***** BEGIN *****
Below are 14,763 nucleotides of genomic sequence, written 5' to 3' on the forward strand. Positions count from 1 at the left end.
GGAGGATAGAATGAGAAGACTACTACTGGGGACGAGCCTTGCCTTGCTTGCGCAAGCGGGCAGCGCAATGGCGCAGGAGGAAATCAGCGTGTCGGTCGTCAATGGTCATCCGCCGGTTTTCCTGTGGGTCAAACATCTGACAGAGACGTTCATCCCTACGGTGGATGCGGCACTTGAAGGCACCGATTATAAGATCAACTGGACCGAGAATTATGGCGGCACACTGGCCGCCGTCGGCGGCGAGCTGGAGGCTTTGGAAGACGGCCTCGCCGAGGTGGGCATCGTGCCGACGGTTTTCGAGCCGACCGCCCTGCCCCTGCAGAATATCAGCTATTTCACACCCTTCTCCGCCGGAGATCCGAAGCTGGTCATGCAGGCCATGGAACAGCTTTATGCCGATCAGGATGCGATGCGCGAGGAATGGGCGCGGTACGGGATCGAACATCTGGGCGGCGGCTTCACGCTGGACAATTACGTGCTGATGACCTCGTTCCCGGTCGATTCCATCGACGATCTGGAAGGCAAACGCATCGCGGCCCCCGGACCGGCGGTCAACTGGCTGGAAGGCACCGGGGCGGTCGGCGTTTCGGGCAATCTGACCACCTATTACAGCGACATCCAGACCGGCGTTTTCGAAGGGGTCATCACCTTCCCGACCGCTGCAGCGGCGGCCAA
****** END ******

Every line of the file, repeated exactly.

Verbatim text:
Below are 14,763 nucleotides of genomic sequence, written 5' to 3' on the forward strand. Positions count from 1 at the left end.
GGAGGATAGAATGAGAAGACTACTACTGGGGACGAGCCTTGCCTTGCTTGCGCAAGCGGGCAGCGCAATGGCGCAGGAGGAAATCAGCGTGTCGGTCGTCAATGGTCATCCGCCGGTTTTCCTGTGGGTCAAACATCTGACAGAGACGTTCATCCCTACGGTGGATGCGGCACTTGAAGGCACCGATTATAAGATCAACTGGACCGAGAATTATGGCGGCACACTGGCCGCCGTCGGCGGCGAGCTGGAGGCTTTGGAAGACGGCCTCGCCGAGGTGGGCATCGTGCCGACGGTTTTCGAGCCGACCGCCCTGCCCCTGCAGAATATCAGCTATTTCACACCCTTCTCCGCCGGAGATCCGAAGCTGGTCATGCAGGCCATGGAACAGCTTTATGCCGATCAGGATGCGATGCGCGAGGAATGGGCGCGGTACGGGATCGAACATCTGGGCGGCGGCTTCACGCTGGACAATTACGTGCTGATGACCTCGTTCCCGGTCGATTCCATCGACGATCTGGAAGGCAAACGCATCGCGGCCCCCGGACCGGCGGTCAACTGGCTGGAAGGCACCGGGGCGGTCGGCGTTTCGGGCAATCTGACCACCTATTACAGCGACATCCAGACCGGCGTTTTCGAAGGGGTCATCACCTTCCCGACCGCTGCAGCGGCGGCCAA